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LIVE YOUR SOCIAL LIFE WITH CANCER /// CHAPTER 53
Protect your partner from potential chemo exposure
There is not great data on how much chemotherapy gets
into a woman's vaginal fluids or if this poses a risk for a
sexual partner. Chemotherapy can be excreted in body
secretions for 48-72 hours after a treatment. If this is
a concern for you and your partner, you should use a
condom whenever your partner may come in contact with
your body fluids.
Protect yourself from infection
Certain treatments can cause low blood cell counts which
increase your risk for infection. You could be at higher risk
for yeast infections, urinary tract infections, and others.
Additionally, if you or your partner have sex with multiple
partners, and you don't use barrier devices, you're at risk
for sexually transmitted infections (STIs). Some of the
ways to help prevent infection:
» Wash your hands and genitals before and after having
vaginal, oral, or anal sex.
» Consider using a condom or a dental dam each time
you have vaginal, oral or anal sex throughout your
treatment, even if you're using another form of birth
control.
» If you use sex toys, wash them with hot soapy water
every time you use them.
» The risk of infection is quite high receiving anal sex
with low counts. If this is a difficult limitation for you,
discuss this issue with your healthcare provider.
» In some situations, your doctor may recommend for
you to avoid sex that involves penetration or contact
with mucous membranes while your blood counts
are low. This includes vaginal, oral, and anal sex or
inserting fingers, vibrators, or sex toys into your vagina
or anus. Ask your physician if there is a platelet or
white count they consider a threshold for any sexual
activity.
" How can I be more physically
comfortable? "
» Chemotherapy and radiation to the pelvis may cause
your vagina to become dry and irritated. This may cause
pain during vaginal sex and lead to infection. If you have
vaginal discomfort, use a condom with a water-based
lubricant and/or vaginal moisturizers and lubricants to
help with vaginal dryness. You may also want to avoid
vaginal sex until your tissues heal.
» Some women develop vaginal yeast infections during
treatment, especially if they are taking steroids
or antibiotics. Symptoms include vaginal itching,
irritation, and white and lumpy discharge (like cottage
cheese). If you think you have a yeast infection, avoid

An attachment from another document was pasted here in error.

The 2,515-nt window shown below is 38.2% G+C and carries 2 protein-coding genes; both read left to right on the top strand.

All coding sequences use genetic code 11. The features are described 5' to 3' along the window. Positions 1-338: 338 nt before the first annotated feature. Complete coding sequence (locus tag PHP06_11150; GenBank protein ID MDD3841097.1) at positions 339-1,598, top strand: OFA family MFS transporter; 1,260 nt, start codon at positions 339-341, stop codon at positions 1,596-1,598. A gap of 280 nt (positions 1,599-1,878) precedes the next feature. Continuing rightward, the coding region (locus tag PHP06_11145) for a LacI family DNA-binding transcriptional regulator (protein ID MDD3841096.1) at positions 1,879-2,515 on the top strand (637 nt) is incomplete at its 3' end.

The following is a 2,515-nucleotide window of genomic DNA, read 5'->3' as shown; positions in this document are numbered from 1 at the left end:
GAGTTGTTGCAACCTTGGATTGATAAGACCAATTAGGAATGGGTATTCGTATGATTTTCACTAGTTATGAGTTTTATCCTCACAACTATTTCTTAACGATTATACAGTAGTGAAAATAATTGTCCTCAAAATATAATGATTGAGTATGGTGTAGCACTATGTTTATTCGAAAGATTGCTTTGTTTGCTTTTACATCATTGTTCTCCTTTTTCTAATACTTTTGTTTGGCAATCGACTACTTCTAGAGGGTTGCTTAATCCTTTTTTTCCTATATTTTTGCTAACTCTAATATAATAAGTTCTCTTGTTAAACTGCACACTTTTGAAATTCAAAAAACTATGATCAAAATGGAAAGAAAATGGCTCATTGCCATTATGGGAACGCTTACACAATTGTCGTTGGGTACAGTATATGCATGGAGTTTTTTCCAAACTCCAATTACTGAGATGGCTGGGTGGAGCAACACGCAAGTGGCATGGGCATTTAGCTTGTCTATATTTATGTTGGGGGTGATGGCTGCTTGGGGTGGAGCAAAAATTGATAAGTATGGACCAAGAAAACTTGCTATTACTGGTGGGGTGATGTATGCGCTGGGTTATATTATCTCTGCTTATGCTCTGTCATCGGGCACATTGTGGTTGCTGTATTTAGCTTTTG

sexual activity and call your doctor.
» If you had surgery involving the pelvic area or your
mouth, you may need to allow extra time for healing
before having sex that involves penetration (with
penis, fingers, toys, vibrators or dilators) or oral sex.
» Think outside the box about sexual activity - it
does not have to involve intercourse or oral sex. Use
kissing, touching, caressing to satisfy each other.
» Cancer surgery may result in a particular position
being painful. Try different positions to find what is
best for you and your partner.
» Pelvic physical therapy is for women facing pelvic
pain, incontinence, or sexual functioning issues.
Talk with your doctor about a referral to a physical
therapist specializing in this.
" It should all be working, but I am
struggling emotionally "
Sexual intimacy does not always end in orgasm and
resolution. If you are trying to improve sexual satisfaction
or re-engage in sexual behavior, you may want to start
slow.
Focus on using lots of physical touch with your partner,
covering areas you are not comfortable exposing just
yet. Allow yourself to enjoy sexual desire and excitement
without the pressure of getting to an " endpoint. " Allow
yourself to enjoy the journey. Connect with your partner(s)
simply exploring with touch, and work back up to having
sex over a period of a few weeks. Get comfortable again
with your body and your partner(s).
During this process of exploring your body with your
partner, you may notice negative thoughts about yourself,
your body image, and the way your body is functioning.
It is important to understand these thoughts and gently
re-engage your attention in the physical sensations. You
may need to do this many times while being intimate.
Try to ease your worries by turning your attention back
to physical pleasure in the moment. A safe and caring
relationship allows for the chance to explore your
sexuality during cancer. Make sure you are exploring your
body with someone you can trust and be open with.
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What Do I Do Now?

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